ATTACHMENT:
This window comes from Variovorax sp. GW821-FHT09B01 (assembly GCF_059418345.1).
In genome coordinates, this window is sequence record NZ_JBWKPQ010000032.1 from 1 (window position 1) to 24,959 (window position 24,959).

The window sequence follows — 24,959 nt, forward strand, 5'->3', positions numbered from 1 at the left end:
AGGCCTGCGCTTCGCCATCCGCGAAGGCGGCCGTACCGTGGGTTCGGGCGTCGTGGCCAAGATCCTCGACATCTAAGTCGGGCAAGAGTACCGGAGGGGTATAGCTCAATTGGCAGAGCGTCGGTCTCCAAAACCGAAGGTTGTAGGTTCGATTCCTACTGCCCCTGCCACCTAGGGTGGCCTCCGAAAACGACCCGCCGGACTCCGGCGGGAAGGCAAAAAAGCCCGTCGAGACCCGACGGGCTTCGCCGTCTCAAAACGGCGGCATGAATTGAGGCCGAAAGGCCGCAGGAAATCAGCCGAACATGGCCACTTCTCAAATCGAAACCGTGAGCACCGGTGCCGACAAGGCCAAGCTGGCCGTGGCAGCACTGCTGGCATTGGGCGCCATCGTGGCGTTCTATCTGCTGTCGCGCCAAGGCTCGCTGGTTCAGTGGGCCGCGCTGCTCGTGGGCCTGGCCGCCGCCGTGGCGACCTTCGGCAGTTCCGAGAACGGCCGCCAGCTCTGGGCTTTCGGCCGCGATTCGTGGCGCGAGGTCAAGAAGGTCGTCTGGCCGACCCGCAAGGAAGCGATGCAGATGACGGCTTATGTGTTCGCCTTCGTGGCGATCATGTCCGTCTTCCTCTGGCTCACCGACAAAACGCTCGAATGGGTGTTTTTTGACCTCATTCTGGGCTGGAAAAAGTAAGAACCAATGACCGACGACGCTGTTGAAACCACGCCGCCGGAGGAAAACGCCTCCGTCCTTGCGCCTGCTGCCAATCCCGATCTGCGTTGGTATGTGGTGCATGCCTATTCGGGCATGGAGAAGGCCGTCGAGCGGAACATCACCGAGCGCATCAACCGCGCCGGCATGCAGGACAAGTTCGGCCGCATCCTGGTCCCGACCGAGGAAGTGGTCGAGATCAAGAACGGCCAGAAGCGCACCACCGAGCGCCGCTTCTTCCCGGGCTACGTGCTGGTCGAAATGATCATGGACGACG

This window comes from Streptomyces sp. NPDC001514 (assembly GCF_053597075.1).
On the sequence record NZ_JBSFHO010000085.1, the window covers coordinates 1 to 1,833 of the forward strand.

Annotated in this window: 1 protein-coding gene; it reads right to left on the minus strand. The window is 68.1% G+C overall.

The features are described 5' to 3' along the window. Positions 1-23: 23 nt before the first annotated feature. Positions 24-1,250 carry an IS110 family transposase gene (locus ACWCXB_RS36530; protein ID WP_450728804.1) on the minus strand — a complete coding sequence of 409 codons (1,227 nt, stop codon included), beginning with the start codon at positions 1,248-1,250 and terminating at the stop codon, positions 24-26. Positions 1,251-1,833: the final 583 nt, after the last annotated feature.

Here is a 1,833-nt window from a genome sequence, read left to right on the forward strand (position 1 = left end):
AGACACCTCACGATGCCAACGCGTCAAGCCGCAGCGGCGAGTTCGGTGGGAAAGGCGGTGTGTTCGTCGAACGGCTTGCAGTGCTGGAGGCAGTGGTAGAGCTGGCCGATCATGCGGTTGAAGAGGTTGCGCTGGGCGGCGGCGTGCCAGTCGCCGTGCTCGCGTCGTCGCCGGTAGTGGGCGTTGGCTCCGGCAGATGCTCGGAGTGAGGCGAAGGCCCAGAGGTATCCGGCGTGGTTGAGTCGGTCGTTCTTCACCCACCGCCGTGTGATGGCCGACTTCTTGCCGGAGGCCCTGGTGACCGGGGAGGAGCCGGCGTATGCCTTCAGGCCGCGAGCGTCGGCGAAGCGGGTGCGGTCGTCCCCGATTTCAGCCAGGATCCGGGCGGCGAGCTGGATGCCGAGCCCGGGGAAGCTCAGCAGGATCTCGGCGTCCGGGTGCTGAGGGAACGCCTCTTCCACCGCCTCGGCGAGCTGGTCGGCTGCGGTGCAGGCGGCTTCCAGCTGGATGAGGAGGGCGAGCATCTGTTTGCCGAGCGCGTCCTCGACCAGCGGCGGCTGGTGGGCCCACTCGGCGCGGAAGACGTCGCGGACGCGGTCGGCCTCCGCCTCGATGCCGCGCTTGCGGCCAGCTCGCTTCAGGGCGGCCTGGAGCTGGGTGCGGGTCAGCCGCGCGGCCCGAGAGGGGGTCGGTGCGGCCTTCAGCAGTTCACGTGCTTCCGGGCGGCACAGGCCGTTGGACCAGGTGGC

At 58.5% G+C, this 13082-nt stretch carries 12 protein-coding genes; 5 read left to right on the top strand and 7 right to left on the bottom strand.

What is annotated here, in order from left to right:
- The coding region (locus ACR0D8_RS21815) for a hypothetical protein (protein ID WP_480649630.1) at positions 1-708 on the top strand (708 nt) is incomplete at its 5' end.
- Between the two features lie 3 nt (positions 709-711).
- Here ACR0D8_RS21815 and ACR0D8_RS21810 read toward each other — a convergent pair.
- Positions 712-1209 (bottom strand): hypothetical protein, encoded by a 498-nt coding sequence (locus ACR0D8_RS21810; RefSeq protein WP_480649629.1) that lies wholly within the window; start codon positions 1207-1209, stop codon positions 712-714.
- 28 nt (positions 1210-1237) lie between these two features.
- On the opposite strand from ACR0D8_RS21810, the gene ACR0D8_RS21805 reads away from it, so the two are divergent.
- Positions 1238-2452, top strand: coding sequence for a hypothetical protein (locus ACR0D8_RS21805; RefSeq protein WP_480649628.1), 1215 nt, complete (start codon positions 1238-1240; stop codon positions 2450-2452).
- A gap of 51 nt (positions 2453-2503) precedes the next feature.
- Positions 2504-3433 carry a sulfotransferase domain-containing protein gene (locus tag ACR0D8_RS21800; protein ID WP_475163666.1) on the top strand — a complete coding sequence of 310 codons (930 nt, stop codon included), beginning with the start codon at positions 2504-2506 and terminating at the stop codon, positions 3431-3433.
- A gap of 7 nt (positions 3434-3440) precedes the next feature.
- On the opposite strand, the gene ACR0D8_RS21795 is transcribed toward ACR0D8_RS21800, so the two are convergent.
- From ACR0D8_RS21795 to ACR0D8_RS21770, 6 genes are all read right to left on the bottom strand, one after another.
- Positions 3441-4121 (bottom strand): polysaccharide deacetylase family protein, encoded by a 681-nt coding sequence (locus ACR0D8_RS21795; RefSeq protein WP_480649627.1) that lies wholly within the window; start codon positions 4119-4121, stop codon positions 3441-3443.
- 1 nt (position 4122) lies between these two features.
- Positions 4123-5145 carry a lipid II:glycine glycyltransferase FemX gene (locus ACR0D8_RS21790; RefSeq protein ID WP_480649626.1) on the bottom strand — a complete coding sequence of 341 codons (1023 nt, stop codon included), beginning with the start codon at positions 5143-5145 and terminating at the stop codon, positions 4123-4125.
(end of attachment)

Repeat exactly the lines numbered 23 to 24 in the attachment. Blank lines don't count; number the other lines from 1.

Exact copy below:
- On the opposite strand, the gene ACR0D8_RS21795 is transcribed toward ACR0D8_RS21800, so the two are convergent.
- From ACR0D8_RS21795 to ACR0D8_RS21770, 6 genes are all read right to left on the bottom strand, one after another.